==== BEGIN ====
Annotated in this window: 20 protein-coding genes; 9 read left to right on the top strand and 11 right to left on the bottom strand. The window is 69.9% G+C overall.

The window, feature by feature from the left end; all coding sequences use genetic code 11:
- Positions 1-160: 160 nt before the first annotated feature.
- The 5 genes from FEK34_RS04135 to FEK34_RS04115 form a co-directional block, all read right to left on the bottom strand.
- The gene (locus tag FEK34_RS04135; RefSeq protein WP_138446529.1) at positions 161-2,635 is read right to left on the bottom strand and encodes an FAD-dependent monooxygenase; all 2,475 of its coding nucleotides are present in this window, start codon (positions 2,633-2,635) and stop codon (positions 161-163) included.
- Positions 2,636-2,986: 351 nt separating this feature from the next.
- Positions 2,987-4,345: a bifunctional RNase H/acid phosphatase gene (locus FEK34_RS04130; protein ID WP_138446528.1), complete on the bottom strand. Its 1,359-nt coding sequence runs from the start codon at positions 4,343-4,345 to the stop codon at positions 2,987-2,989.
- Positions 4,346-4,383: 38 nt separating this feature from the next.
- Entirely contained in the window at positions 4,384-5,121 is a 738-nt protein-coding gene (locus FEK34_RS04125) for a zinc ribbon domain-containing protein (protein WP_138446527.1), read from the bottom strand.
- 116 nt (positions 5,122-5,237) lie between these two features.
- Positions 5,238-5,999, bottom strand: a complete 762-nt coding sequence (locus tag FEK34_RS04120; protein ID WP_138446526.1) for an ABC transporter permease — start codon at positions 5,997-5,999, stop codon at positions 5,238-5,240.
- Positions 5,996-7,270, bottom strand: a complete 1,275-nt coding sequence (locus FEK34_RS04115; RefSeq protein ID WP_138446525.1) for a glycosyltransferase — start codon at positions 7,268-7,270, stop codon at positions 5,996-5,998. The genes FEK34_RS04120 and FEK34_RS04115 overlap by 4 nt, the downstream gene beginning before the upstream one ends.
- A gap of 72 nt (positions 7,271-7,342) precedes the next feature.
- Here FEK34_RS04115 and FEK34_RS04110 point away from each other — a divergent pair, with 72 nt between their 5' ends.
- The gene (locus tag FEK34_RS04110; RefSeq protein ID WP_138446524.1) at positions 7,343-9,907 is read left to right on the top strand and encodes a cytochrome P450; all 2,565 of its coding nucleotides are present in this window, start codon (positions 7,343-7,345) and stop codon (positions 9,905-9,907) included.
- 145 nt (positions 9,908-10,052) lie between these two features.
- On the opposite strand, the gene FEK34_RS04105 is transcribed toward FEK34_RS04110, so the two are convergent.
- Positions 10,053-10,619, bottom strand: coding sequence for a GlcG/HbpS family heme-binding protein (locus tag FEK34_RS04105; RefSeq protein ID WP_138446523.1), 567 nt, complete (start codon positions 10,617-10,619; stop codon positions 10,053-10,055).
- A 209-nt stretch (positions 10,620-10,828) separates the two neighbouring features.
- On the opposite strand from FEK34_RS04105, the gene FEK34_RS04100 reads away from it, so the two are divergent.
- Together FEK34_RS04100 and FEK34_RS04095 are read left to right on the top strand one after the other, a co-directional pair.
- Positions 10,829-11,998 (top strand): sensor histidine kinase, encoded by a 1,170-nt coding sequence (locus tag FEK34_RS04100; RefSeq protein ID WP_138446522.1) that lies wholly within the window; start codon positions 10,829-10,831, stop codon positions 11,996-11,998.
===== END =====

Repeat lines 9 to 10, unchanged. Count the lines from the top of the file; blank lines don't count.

- Entirely contained in the window at positions 4,384-5,121 is a 738-nt protein-coding gene (locus FEK34_RS04125) for a zinc ribbon domain-containing protein (protein WP_138446527.1), read from the bottom strand.
- 116 nt (positions 5,122-5,237) lie between these two features.